HARLOW: Are you worried - so let me ask you this way, are you worried that it may not trickle down to your constituents that need it the most?
LEWIS: No because if you look at the history of this tax reduction and simplification, whether as I say in the 20s, 60s or 80s, it has always trickled down. We have median family incomes now stagnated for the last 10 years and we've been spending and taxing like nobody's business. We need to try a different approach and that's what we're doing here.
HARLOW: OK. As you know -
LEWIS: By the way -
HARLOW: Go ahead.
LEWIS: The standard deduction of doubling from 12,000 to 24,000 for a family of four will more than take care of any itemized deductions that we repeal in order to get lower rates. So I don't want to preserve these carve outs for the well-to-do and hold middle-class tax cuts hostage to them. HARLOW: Let me ask you about the concerns of your fellow Republican, Susan Collins. One of her big concerns is that if you do on the Senate side what they're talking about doing, which is wrapping up repealing the individual mandate from Obamacare in this, that would mean according to the CBO, 13 million fewer Americans with health coverage in a decade because many wouldn't buy it, but if they don't buy it, those younger healthier people, that means premiums go up 10 percent and that negates the middle-class tax savings. Are you worried about that?
LEWIS: Well, let's just see what happens, coming out of the Senate bill. You know it's going to come out of finance, get marked up there, then go to conference, in a perfect world that probably wouldn't be in there. They're looking for money on the other side. I like our House bill, frankly. I'm going to vote for that in a few hours here, excited to do that. So hopefully we do get a bill that's close to that.
HARLOW: Are you concerned with -- in your neighboring state, the state of Wisconsin, Republican senator Ron Johnson says he is a no right now because he feels like, you know, you also have red wing shoes, for example, in your district. He feels like companies like that, these pass-through corporations, wouldn't get as much of a tax cut and they wouldn't right now in the current legislation on the Senate side as the big corporations. Does that bother you that they would be paying a bit higher rate?
[10:10:00] LEWIS: If you take an LLC or sole proprietorship from 39.6 to 25 max and 9 percent for most of them, that's a pretty substantial cut of 40 percent. I am concerned that we don't make the individual cuts and these pass through companies file on their individual returns, we don't make those permanent. I think they ought to be permanent as well.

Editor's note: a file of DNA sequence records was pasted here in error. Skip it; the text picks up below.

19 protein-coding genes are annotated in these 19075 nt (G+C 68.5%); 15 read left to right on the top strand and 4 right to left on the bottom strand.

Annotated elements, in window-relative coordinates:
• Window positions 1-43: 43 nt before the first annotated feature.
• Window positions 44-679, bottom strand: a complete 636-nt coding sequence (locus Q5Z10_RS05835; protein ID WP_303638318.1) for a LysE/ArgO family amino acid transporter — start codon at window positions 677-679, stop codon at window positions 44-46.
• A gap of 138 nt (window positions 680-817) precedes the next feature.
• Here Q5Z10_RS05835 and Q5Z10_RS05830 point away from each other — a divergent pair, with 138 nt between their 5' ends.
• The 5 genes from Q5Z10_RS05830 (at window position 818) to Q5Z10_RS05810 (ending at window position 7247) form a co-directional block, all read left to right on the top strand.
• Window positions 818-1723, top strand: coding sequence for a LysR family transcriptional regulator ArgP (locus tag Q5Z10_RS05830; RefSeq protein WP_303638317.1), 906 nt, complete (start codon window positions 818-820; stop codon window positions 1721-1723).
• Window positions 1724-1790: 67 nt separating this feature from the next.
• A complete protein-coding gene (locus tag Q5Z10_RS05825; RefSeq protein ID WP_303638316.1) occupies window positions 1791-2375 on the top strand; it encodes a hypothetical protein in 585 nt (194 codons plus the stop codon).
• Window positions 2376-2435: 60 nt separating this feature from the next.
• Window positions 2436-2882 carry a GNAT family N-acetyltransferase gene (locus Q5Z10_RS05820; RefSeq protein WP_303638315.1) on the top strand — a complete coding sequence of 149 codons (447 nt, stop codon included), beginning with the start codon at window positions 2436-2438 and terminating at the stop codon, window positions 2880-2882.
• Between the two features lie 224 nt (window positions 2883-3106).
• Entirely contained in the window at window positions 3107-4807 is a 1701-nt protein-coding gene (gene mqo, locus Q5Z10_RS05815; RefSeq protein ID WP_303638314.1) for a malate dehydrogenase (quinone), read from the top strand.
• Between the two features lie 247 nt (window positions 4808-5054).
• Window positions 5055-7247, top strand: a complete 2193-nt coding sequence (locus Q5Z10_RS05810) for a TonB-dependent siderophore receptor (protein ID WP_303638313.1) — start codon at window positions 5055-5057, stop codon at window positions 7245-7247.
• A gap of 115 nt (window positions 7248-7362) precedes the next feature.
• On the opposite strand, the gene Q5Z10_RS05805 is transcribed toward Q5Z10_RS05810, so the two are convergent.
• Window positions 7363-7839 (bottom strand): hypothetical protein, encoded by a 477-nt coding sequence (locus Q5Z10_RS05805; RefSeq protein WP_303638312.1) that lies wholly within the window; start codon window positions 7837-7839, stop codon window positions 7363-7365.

HARLOW: Congressman, before you go, I have one question on the Alabama Senate race. Of course, Republican Senate candidate Roy Moore there, knowing what you know now, do you feel like he should continue his run or should he drop out of this race given the seven separate women coming forward with these accusations?
LEWIS: I'm extremely troubled by all the accusations as everybody is. But I'm busy in the second district of Minnesota. We will let the individuals of Alabama sort that out.
HARLOW: You don't think it's an important issue to weigh in on, sexual misconduct, sexual abuse and assault that alleged against 14 to 16- year-old.
LEWIS: I think it's very troubling.
HARLOW: Do you have a problem if he sits in the Senate if he wins?
LEWIS: Well, it depends on what the citizens of Alabama decide and what the other chamber -- I'm not in the Senate, I'm not in Alabama. I'm trying do the best I can for the second district in the House.
HARLOW: Congressman Jason Lewis of Minnesota. We appreciate your time, thank you for being here.
Joining me now again is Christine Romans from the great state of Iowa where he was born. Let's talk about this. You know his point is an important one, but he's also promising that this will trickle down. He's saying it always has but it always hasn't trickled down to the worker.
ROMANS: This is the religion right now in the Republican Party. That there's so much less worry about deficits and adding to the debt and this just belief, this belief that this money is going to go into the pockets of workers and it's going to go into worker wages. And when you listen to earnings calls as we do, you know, these companies report their quarterly profits and you listen to the CEOs and the CFOs talk to the analysts on Wall Street.
The analysts ask them what you will do if you get a tax cut. What are you going to do repatriate the foreign tax cuts back here? And almost all of them talk about share buybacks and dividends. The first thing that we do is give their money to their investors. Now maybe that strengthens the company and maybe that eventually somehow -
HARLOW: Is what he said factual, Christine? That it always comes back -